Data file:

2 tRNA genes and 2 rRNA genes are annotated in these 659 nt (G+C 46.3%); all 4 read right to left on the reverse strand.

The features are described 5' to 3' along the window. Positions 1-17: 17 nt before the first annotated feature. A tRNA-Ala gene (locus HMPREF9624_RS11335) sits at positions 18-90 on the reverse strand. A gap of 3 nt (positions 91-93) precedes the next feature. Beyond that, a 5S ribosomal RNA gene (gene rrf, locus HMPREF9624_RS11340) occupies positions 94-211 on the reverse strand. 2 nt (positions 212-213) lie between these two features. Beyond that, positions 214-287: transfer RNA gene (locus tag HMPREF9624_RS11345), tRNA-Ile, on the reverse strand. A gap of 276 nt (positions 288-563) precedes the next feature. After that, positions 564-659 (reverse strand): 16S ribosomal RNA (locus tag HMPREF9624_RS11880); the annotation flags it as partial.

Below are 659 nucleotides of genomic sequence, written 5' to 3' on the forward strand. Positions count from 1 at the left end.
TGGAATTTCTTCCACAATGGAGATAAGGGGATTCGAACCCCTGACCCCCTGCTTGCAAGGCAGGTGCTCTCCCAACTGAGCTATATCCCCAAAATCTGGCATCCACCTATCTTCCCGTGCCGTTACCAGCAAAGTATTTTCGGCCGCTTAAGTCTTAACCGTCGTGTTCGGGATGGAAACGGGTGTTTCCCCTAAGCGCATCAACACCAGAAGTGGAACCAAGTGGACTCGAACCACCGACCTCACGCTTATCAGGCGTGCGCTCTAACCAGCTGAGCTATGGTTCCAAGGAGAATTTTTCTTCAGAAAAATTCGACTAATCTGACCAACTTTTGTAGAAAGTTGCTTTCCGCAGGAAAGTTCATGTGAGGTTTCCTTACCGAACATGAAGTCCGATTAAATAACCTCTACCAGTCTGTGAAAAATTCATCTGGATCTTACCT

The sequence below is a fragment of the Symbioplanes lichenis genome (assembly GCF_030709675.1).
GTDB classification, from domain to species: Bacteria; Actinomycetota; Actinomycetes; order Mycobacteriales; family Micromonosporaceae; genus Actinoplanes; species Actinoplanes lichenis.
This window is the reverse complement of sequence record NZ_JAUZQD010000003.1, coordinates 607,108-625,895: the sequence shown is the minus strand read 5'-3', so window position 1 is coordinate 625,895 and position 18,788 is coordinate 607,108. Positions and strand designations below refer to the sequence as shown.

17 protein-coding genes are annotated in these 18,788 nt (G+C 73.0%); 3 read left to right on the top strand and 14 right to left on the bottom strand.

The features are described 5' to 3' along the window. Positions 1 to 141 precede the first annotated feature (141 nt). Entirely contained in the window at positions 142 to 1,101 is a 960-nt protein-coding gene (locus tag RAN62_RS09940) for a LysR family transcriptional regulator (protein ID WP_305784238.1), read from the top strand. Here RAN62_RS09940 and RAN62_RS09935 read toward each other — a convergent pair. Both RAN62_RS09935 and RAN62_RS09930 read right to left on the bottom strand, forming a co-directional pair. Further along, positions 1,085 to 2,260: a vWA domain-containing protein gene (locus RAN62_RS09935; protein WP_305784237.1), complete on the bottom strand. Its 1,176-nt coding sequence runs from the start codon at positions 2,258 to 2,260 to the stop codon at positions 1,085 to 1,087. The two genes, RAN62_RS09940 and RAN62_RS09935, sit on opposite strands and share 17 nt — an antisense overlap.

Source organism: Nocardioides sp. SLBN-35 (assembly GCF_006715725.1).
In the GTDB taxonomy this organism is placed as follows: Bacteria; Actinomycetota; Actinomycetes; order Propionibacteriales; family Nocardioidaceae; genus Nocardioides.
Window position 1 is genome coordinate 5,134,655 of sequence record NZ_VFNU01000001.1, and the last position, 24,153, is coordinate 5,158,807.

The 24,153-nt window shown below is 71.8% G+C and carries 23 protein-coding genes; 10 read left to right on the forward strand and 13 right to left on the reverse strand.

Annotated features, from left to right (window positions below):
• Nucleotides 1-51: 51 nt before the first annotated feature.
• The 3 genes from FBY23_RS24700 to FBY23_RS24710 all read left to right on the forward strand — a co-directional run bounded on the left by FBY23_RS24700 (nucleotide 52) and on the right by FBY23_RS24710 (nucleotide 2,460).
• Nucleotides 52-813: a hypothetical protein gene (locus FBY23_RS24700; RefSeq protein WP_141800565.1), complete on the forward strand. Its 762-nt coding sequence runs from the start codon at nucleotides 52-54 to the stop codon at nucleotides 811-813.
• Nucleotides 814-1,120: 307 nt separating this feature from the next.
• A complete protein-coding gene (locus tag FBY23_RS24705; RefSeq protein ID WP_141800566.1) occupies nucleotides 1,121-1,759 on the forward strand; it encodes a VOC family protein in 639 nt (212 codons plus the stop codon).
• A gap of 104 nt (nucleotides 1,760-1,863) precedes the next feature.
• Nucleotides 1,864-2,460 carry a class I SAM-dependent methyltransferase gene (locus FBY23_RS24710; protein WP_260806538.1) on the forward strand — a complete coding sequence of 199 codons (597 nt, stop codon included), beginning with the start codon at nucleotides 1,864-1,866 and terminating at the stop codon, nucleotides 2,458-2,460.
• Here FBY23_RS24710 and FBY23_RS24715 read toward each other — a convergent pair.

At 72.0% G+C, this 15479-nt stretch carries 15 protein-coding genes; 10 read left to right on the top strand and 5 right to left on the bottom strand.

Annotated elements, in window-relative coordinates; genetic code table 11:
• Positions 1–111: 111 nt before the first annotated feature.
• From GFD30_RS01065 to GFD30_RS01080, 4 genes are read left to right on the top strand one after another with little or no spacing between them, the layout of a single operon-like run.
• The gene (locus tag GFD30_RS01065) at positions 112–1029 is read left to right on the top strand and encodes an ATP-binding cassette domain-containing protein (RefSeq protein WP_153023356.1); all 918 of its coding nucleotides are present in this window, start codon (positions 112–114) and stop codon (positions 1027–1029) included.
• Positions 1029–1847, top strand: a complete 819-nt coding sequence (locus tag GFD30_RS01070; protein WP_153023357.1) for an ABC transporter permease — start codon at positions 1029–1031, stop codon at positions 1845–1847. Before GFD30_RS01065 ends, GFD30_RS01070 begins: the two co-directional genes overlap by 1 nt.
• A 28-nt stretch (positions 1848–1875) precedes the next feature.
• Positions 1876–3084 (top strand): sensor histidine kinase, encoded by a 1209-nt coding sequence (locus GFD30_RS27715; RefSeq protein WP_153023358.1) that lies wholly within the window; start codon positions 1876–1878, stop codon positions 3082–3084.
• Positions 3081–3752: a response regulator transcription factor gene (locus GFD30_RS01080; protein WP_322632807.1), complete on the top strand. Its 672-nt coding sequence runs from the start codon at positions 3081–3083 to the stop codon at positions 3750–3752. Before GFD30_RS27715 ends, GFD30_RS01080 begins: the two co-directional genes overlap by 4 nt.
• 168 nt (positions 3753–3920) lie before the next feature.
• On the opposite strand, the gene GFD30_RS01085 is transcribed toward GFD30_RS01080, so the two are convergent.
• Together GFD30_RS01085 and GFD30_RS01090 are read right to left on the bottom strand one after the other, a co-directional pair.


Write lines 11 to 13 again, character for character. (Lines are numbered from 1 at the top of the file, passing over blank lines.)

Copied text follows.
In the GTDB taxonomy this organism is placed as follows: Bacteria; Actinomycetota; Actinomycetes; order Propionibacteriales; family Nocardioidaceae; genus Nocardioides.
Window position 1 is genome coordinate 5,134,655 of sequence record NZ_VFNU01000001.1, and the last position, 24,153, is coordinate 5,158,807.

The 24,153-nt window shown below is 71.8% G+C and carries 23 protein-coding genes; 10 read left to right on the forward strand and 13 right to left on the reverse strand.